Monthly Archives: September 2015

ICD-10: Key Changes for Primary Care

Transitioning successfully to the new ICD-10 code set will be particularly important for primary-care physicians. ICD-10 will allow primary-care specialists to more accurately depict chronic conditions as well as other commonly reported diagnoses.

Physicians will need to be more specific in their documentation than they likely have been in the past. Because there will be a greater number of code choices in ICD-10, physicians should have to choose an unspecified code less often. The greater specificity in diagnostic coding should help improve disease management and reporting overall.
Practices should examine their top diagnoses and compare how those codes will change once ICD-10 goes into effect: Oct. 1, 2015. Converting to ICD-10 may be a challenging transition for many practices. However, it’s likely that physicians will recognize its benefits over time. ICD-10 is certainly more complex than its predecessor, but in this changing world of health care economics, its increased specificity should prove beneficial to you and your practice.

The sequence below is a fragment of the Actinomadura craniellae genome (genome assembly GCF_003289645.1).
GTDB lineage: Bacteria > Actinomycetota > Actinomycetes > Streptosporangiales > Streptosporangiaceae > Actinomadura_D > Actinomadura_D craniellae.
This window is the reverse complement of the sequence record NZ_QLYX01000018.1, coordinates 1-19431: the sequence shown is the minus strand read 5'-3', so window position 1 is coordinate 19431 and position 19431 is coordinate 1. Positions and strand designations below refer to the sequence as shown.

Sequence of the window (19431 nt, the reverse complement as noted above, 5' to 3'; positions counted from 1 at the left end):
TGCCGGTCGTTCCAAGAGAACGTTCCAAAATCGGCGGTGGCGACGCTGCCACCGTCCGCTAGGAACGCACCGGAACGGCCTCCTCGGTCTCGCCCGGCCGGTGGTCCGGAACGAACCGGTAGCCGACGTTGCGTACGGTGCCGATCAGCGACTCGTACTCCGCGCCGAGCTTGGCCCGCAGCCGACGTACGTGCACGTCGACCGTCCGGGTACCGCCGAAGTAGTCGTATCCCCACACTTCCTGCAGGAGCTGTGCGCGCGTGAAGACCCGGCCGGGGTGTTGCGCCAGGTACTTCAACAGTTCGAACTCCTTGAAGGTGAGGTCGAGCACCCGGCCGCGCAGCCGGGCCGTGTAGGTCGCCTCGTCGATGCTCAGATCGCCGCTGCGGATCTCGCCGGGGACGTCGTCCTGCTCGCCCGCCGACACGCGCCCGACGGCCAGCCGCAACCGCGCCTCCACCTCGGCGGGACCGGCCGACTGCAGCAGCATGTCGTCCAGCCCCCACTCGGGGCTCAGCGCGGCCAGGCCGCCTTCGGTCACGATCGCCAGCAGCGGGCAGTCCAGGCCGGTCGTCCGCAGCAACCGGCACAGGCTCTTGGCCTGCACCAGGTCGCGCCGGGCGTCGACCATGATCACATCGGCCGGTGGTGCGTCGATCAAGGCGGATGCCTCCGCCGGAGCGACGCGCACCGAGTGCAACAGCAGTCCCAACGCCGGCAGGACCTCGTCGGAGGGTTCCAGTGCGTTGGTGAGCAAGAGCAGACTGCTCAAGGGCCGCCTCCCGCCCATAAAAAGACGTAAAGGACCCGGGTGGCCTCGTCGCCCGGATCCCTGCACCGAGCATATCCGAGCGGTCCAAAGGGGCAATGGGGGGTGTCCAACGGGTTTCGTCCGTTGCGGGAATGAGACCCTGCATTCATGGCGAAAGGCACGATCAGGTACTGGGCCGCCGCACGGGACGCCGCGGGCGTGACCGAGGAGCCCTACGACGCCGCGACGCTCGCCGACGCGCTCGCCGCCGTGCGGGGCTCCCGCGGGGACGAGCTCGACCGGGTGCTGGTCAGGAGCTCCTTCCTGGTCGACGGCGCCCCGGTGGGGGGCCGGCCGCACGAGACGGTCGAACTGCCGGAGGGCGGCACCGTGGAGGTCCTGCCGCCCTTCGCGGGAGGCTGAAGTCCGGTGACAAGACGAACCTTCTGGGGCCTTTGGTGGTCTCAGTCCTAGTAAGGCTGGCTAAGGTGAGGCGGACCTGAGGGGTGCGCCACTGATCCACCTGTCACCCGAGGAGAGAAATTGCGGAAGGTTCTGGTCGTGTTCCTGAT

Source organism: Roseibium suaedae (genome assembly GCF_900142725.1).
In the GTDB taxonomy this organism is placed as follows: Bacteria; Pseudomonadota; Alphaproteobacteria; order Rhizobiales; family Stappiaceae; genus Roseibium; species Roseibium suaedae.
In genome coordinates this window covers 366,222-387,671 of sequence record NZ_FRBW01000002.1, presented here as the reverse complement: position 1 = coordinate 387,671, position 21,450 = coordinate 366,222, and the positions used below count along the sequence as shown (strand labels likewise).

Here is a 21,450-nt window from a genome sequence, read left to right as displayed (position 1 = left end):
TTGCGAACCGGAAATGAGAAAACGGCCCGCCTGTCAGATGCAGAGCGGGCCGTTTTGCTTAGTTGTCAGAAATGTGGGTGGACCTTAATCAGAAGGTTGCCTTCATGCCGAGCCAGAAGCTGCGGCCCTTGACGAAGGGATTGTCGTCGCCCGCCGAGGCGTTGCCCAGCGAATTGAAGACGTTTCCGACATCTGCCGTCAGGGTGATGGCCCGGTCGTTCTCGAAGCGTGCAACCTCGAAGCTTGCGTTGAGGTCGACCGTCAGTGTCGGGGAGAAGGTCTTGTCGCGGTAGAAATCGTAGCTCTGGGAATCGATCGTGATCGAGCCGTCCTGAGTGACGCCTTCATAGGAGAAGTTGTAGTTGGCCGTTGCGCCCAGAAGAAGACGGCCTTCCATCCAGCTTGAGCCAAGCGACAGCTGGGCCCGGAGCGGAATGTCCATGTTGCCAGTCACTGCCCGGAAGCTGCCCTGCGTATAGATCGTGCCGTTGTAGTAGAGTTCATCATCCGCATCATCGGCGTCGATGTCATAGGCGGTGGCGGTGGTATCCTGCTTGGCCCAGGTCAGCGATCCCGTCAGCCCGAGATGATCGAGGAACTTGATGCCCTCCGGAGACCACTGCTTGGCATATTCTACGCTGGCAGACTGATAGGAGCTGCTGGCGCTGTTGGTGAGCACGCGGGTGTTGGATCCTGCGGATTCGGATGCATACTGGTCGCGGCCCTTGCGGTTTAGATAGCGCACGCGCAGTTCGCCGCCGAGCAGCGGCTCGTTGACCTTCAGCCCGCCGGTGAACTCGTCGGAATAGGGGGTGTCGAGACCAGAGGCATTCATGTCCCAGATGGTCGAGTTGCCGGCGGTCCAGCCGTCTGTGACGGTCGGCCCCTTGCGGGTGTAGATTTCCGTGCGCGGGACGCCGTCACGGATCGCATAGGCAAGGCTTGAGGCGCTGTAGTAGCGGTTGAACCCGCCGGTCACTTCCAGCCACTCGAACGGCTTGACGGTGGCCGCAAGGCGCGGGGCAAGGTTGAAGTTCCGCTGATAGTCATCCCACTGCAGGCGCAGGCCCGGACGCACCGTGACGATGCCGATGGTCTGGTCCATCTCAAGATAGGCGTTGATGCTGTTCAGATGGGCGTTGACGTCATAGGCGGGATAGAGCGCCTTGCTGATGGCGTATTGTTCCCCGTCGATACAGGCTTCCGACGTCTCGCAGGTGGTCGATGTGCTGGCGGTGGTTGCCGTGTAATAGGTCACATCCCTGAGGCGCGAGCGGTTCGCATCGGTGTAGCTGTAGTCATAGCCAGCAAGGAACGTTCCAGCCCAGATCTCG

Here are some diagnoses to which primary-care providers should pay close attention. This is certainly not an all-encompassing list, but is an example of some of the common diagnoses often reported by these physicians.

Diabetes: Physicians are now required to document type, whether the condition is related to drugs or chemicals or due to an underlying problem, as well as complications and manifestations. ICD-10 requires very specific details and Physicians should use as many codes as necessary to capture the true nature of the condition.
Hypertension: There are separate codes for each complication of hypertension that includes vessels of the brain and the eyes and those involving the heart and the kidneys.
3. Asthma: Physicians must document whether the asthma is mild, moderate or severe, with variations intermittent or persistent, uncomplicated or exacerbated. The physician must also report if tobacco exposure is a factor.
4. Ear Infection: The physician must distinguish between the various forms of otitis media, specify the location, acute vs chronic, any associated perforation and document if tobacco is a contributing factor.
5. Other codes: ICD-10 includes an array of codes that relates to factors that influence health status and contact with health services, such as health hazards due to socioeconomic and psychosocial circumstances – education, literacy, employment/unemployment, obesity, and problems related to lifestyle – tobacco use, lack of exercise and high-risk sexual behavior.

Source: PhysicianPractice.Com